In a major strike against the Latino gangs that have taken root across the region, three men were convicted yesterday in D.C. Superior Court of carrying out a murderous conspiracy that left four members of rival gangs dead.
Eight other members of the gang pleaded guilty before the trial to various crimes connected to the string of attacks in Northwest Washington, which began in August 2001 and ended two years later. One of the slayings took place in broad daylight outside a Northwest Washington high school.
Many of those who pleaded guilty testified against the three defendants during a two-month trial, laying out the workings of a gang driven to violence not by the drug trade or some other criminal operation but by jealousy over a woman.
Known as Vatos Locos, or “Crazy Guys,” the gang decided to go after its rivals in 1999 amid rising tensions with other gangs and the fallout from a fight over a shared romantic interest. The targets of the conspiracy were Mara R, also known as La Raza or La R, and STC, short for Street Thug Criminals or Street Criminals, according to a 65-count indictment.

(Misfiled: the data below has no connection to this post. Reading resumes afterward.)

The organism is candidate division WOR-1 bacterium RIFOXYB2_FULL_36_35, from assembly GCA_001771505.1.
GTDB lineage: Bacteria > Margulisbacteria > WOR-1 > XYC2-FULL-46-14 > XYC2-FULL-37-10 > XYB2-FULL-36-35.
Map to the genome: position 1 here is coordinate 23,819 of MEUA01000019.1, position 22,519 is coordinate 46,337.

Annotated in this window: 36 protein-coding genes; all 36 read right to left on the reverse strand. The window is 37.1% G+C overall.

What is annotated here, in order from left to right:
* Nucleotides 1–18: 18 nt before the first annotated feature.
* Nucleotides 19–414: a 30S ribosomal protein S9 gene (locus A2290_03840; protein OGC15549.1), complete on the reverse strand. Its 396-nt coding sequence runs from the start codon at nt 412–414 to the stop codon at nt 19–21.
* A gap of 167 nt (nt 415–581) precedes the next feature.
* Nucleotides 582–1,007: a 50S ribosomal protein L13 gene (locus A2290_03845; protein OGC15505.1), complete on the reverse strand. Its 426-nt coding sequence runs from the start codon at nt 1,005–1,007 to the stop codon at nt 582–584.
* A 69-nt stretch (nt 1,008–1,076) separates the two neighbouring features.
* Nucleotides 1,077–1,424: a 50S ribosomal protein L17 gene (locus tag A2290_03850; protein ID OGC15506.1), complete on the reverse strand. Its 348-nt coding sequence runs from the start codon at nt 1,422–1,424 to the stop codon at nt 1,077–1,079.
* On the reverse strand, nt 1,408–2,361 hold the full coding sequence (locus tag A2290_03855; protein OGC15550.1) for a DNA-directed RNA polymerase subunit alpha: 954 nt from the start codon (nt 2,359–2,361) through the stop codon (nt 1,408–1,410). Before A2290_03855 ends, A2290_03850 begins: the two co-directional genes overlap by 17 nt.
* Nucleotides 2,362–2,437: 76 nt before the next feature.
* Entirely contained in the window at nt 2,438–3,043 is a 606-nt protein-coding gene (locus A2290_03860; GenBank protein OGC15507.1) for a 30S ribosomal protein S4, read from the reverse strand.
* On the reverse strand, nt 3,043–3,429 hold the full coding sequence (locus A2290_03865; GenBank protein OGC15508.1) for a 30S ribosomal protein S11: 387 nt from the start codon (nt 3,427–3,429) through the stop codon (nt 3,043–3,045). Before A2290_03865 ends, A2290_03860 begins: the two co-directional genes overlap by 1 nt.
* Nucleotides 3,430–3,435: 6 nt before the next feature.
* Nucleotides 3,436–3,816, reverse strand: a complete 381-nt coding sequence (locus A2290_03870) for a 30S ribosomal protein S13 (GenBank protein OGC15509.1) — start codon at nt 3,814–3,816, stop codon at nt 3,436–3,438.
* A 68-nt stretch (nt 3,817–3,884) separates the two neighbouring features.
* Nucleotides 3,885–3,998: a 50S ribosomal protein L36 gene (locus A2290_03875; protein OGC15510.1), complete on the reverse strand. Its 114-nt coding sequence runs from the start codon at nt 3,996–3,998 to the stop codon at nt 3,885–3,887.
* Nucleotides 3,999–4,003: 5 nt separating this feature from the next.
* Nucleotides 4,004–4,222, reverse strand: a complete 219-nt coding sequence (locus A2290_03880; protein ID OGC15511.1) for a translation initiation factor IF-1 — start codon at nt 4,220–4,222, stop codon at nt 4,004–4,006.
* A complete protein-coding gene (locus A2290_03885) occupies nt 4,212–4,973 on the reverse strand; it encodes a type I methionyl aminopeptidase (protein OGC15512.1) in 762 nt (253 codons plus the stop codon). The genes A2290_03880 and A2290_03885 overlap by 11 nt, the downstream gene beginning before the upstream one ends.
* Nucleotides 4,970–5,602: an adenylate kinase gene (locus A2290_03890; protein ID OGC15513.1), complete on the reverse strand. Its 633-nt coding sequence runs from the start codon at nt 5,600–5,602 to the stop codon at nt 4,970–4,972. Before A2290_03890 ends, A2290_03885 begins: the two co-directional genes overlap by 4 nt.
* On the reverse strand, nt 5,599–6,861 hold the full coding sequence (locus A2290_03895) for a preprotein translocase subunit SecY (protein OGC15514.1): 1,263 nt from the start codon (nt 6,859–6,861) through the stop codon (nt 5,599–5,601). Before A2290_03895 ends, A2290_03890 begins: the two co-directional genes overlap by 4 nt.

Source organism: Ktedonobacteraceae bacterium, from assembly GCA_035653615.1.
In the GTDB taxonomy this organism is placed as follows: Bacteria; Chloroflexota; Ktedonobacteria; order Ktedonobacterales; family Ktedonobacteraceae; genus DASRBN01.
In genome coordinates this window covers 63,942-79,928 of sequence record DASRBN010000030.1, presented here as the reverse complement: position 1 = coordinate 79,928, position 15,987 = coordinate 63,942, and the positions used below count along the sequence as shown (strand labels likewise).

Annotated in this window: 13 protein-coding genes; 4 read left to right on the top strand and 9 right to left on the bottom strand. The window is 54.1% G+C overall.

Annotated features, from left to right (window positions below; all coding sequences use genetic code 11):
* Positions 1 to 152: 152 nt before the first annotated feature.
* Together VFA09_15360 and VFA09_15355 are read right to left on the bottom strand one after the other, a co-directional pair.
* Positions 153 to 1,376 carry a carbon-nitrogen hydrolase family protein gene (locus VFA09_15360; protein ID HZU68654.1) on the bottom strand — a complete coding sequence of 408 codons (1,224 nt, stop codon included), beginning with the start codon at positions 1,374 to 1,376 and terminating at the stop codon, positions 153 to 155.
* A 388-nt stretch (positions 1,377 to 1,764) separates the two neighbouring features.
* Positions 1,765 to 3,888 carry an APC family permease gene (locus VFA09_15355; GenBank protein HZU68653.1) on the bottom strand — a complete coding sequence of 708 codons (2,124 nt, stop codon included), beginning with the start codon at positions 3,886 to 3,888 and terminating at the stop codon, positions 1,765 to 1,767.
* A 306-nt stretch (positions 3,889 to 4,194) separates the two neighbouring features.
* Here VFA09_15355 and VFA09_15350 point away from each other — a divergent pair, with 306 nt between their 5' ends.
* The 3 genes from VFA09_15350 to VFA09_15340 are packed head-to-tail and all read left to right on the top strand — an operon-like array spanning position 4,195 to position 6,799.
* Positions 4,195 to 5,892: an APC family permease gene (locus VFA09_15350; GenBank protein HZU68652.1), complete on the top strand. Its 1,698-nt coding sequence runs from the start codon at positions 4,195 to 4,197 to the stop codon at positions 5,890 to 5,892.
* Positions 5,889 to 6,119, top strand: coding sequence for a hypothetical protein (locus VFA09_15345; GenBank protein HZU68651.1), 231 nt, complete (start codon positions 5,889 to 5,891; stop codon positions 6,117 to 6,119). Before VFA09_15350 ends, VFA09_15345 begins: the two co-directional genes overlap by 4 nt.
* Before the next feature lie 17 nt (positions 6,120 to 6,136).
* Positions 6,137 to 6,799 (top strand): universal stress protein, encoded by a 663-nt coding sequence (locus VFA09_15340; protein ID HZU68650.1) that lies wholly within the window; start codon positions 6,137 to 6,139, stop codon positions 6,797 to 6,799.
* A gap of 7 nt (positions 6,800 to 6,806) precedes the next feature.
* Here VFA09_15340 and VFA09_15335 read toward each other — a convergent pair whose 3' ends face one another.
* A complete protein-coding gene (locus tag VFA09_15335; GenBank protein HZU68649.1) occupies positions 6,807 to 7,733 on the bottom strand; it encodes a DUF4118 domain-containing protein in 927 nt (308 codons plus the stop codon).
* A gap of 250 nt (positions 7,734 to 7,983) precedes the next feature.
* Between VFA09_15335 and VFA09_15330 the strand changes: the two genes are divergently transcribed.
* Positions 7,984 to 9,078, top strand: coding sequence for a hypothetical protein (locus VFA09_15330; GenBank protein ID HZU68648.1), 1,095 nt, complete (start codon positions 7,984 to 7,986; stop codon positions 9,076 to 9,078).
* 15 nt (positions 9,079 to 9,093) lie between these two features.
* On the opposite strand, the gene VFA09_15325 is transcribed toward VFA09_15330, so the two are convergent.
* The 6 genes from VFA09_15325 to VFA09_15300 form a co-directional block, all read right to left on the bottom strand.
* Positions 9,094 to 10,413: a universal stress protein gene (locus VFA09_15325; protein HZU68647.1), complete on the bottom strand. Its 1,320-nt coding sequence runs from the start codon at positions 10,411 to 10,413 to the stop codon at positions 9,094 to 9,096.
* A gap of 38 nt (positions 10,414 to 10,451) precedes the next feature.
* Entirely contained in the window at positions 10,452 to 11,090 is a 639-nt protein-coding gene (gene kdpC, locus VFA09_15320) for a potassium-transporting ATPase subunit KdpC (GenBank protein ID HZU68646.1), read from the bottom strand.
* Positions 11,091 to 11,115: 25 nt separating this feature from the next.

Like Mara R, STC and other Latino gangs in the District and the surrounding suburbs, Vatos Locos was made up principally of young men with roots in El Salvador, a country that is now battling a pernicious gang problem.
All three were convicted of conspiracy. Although the charge can be difficult to prove, prosecutors find it an effective way to present a case to jurors who must connect a succession of violent crimes.
“It was very important,” said Assistant U.S. Attorney Kevin F. Flynn, who tried the case along with fellow prosecutor Angela S. George. “It put all of the crimes into their proper perspective. This was a group enterprise.”
Earlier this month, in what the U.S. attorney in Northern Virginia said was an effort to bring more sophisticated prosecution tools to bear on street gangs, a federal grand jury indicted two members of the gang Mara Salvatrucha, or MS-13, on racketeering charges.